The study explored the range of services community health centers currently need from supporting organizations in order to fulfill their mission as safety net providers. Our goal in this study was to examine the benefits and drawbacks of different organizational approaches to the issue, and found that Primary Care Associations (PCA), “sister” corporations, and other independent stakeholders each play a unique role in supporting community health centers. The study was commissioned by the California HealthCare Foundation (CHCF).
The presentation was delivered to the Northeast Home Health Leadership Summit in Boston on January 20, 2010. The presentation considers who the winners and losers might be in the post-acute care (PAC) industry under a bundled payment system, and examines the possibilities for adapting elements of existing prospective payment systems (PPS) to develop a PAC payment bundle. This speech also examines the financial implications of PAC bundling and ways PAC providers might evolve under a changing payment system.
The paper entitled, ‘"Must Have' Provisions under Health Care Reform," analyzed the potential impact of remedying three significant problems in the health insurance market and evaluated several publically available cost estimates for the proposed legislation. Our analysis focused on three solutions to insurance market failure: eliminating pre-existing conditions, waiting periods and cancellations; limiting out-of-pocket expenses; and eliminating annual and lifetime coverage limits. This white paper was delivered to every member of the Congress.
WASHINGTON, D.C. – Introducing a government-run health insurance plan could cause hospitals to shift a new financial burden onto patients with private insurance, raising premiums for those who already have coverage.
According to a new study by Dobson DaVanzo & Associates, LLC – published today on the Health Affairs Web site – implementing a public plan could place a variety of financial pressures on hospital management, resulting in sharply raised private insurance premiums if hospitals prove unable to curtail costs under a new system.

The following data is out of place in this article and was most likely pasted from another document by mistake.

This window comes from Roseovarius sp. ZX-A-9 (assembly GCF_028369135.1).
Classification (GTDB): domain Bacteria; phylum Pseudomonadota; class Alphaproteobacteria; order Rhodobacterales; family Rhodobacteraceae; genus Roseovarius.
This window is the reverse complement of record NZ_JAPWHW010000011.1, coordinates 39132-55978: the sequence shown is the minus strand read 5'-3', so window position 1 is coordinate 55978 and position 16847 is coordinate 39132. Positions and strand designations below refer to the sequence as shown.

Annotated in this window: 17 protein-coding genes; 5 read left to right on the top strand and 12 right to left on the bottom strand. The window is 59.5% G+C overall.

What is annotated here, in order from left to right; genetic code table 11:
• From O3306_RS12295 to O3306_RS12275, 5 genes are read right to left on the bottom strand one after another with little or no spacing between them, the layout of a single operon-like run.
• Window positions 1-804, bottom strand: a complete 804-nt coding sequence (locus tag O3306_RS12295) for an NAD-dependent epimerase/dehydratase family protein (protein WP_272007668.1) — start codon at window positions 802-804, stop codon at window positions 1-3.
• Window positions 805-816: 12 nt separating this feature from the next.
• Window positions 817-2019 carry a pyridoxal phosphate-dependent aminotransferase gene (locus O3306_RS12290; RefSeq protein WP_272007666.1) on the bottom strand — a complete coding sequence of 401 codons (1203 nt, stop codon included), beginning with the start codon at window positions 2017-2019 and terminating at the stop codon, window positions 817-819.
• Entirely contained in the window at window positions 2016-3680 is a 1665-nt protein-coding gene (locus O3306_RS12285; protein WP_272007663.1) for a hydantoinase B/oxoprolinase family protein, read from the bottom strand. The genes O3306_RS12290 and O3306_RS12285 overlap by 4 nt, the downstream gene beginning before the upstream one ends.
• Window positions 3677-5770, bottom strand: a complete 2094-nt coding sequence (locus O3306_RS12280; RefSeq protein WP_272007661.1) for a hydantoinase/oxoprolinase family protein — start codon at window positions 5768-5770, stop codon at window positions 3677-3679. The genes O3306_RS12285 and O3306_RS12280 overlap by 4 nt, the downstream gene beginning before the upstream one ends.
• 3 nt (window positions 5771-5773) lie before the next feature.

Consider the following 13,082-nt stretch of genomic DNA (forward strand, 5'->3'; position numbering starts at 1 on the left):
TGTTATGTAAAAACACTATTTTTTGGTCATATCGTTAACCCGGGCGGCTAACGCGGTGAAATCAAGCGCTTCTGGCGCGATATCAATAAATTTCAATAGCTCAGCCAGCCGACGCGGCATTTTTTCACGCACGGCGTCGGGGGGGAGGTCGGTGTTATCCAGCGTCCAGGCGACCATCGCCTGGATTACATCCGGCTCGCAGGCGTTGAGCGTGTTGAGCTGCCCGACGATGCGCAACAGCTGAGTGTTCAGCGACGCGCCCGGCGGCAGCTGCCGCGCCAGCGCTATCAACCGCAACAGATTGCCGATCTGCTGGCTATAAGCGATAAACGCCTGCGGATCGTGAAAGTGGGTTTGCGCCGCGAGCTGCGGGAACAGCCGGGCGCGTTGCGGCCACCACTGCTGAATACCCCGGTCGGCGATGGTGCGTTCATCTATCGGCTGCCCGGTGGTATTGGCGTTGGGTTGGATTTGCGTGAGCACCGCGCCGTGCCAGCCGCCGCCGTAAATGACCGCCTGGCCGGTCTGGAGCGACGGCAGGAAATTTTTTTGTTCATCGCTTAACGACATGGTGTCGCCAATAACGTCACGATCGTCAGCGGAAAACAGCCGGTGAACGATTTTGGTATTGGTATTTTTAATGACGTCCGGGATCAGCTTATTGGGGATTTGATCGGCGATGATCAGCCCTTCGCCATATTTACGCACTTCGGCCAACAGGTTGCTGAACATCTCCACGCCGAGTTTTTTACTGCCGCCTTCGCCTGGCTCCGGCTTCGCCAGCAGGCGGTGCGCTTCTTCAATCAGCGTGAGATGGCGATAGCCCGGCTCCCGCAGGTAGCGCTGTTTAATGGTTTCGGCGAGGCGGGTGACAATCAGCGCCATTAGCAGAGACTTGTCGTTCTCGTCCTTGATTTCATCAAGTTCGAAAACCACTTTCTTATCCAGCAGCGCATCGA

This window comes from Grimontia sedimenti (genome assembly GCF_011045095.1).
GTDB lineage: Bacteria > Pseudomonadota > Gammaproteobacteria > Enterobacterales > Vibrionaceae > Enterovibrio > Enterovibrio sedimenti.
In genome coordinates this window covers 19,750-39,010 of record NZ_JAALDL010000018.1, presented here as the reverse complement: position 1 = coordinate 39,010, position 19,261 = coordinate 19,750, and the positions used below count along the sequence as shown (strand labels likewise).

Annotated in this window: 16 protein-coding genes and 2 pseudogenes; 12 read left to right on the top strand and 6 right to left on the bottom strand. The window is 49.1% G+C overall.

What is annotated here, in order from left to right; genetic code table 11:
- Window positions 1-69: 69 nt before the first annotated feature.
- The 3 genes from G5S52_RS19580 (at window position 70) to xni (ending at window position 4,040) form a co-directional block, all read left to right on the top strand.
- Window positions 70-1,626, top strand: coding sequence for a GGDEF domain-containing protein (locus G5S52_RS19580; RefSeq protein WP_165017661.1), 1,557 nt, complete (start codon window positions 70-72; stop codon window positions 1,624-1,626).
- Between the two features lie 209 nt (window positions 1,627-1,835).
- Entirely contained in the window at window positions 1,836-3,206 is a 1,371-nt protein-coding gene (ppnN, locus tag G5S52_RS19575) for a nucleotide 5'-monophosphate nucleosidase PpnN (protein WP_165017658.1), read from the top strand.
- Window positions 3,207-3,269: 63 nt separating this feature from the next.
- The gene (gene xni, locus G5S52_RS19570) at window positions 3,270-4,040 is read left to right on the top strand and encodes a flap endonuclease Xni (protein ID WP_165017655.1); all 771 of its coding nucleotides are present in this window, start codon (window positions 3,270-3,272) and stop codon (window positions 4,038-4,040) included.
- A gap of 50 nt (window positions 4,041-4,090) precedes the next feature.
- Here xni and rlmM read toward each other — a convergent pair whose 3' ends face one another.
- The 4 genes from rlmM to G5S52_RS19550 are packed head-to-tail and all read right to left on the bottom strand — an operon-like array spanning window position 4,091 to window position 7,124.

When public programs pay less than costs for the services their patients receive, hospitals attempt to shift costs to private payers in order to cover their expenses, modernize, and stay current with emerging technology. A health care system with a public plan could increase hospital pressures to shift costs.
"This paper supports the contention that a government-run plan that is aggressively implemented to include large proportions of the privately insured could test the U.S. health care financing system," write Allen Dobson and Joan DaVanzo, lead authors of the study. "Rising hospital private-payer payment-to-cost ratios could be followed by rising private insurance premiums. The result could be the antithesis of what advocates say is the advantage of a public plan: to curtail cost growth for the average citizen."
A large influx of individuals to a new public health care program could place tremendous strain on the nation's health care financing system, even if payments are set at Medicare rates plus 10 percent. While some hospitals may be able to absorb the initial costs imposed by a government-run plan, some degree of cost shifting could occur to pay for the new, and likely underfunded, public program.